Mother’s Day is just around the corner! It’s that time of the year again when sons, daughters and husbands run into frenzy thinking of what to give or do in honor of their mothers. Sales of chocolates, flowers, greeting cards, restaurants and even overseas calls reach a record high.
But although this special holiday for moms traces its roots back to the US, nations all over the world have been celebrating this day in their unique ways. Here’s a look at some of the ways countries from various continents pay tribute to moms:
Australia- like in the US, Mother’s Day falls on the second Sunday of May. Australians honor their moms by wearing carnations. The color of the carnation will depend on whether their mother is still alive or has passed away. Aside from carnations, chrysanthemums are also quite popular floral gifts for their “mums”. Want to know what different flowers represent? Here’s a handy guide to know what you can give mom this Mother’s Day.
United Kingdom- like Americans, Mother’s Day falls on different dates every year. But unlike in the US and other countries, the British celebrate Mother’s Day during the 4th Sunday of Lent. Called “Mothering Sunday” in UK, this tradition began as early as the 1600’s and originally was a day set aside to worship the Virgin Mary, visit their hometown, “mother church” and their families. Discover when other nations celebrate Mother’s Day this year.
Mexico- if Australians, Americans and the British celebrate Mother’s Day on different dates of the year, the Mexicans hold this tradition on a fixed date of May 10 annually. In 2012, the president of the national association of restaurateurs himself declared May 10 to be the busiest day of the year for restaurants in Mexico. This day is filled with colorful excitement, energy, food and music. In particular, mothers are serenaded with a morning song “Las Mananitas” and given traditional early morning meals.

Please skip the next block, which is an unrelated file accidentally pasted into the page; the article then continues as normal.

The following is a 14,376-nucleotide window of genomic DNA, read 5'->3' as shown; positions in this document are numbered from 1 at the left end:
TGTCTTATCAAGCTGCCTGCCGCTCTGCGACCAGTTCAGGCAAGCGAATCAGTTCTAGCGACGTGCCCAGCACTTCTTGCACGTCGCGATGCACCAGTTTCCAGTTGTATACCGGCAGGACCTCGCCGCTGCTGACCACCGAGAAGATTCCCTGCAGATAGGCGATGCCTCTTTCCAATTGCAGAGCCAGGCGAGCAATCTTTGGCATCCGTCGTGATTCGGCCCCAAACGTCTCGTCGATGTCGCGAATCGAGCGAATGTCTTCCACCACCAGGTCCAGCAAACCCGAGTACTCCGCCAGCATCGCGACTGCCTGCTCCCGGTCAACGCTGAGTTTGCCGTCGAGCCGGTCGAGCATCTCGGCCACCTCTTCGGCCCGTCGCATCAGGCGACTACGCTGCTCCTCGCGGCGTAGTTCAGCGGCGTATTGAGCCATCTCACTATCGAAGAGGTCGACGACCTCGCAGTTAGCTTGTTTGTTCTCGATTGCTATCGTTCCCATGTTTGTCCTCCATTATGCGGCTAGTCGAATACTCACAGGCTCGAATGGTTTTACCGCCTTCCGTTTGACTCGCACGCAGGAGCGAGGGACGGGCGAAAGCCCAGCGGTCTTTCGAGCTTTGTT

Russia- the celebration of mothers in the former Soviet Union coincides with International Women’s Day which falls every March 8. Even if in 1998, post-Soviet Russia decided to move Mother’s Day during the last Sunday of November, gifts are still traditionally given in March during this internationally observed day to honor women in general. Learn more about International Women’s Day
Ethiopia- As a nation who takes pride in family values, Ethiopia needs not one, not two but three days to honor their moms. Mother’s Day is celebrated towards the end of the fall rainy season, as part of the 3- day Antrosht festival dedicated for moms. Once the weather clears up, grand feasts follow where overflowing foods and traditional recipes fill the table and singing and dancing is shared by families.
France- Mother’s Day in France is called “Fetes des Meres” and is held late May or early June depending on Pentecost. It didn’t become an official day of celebration until 1950. During this special day, a family dinner is the norm where moms are traditionally presented with a cake that looks like a bouquet of flowers. Consider baking a cake for mom this Mother’s Day with some innovative cake ideas. See more
Canada- Like in the US, Mother’s Day in Canada falls every second Sunday of May when mothers are showered with cards and flowers as expressions of love. Due to the strong emotional value attached to it, Mother’s Day in Canada is considered the 3rd most popular festival, next only to Christmas and Valentine’s Day.
Although Mother’s Day has been commercialized to a great extent all over the world and is celebrated on different dates and ways, the spirit of love and emotion that connects families with mothers remains the same throughout every nation. And although Mother’s Day may just be a single, special day for most, it pays tribute to the love and care mothers give throughout the year. So to all the mothers out there and for all that you do, thank you and Happy Mother’s Day!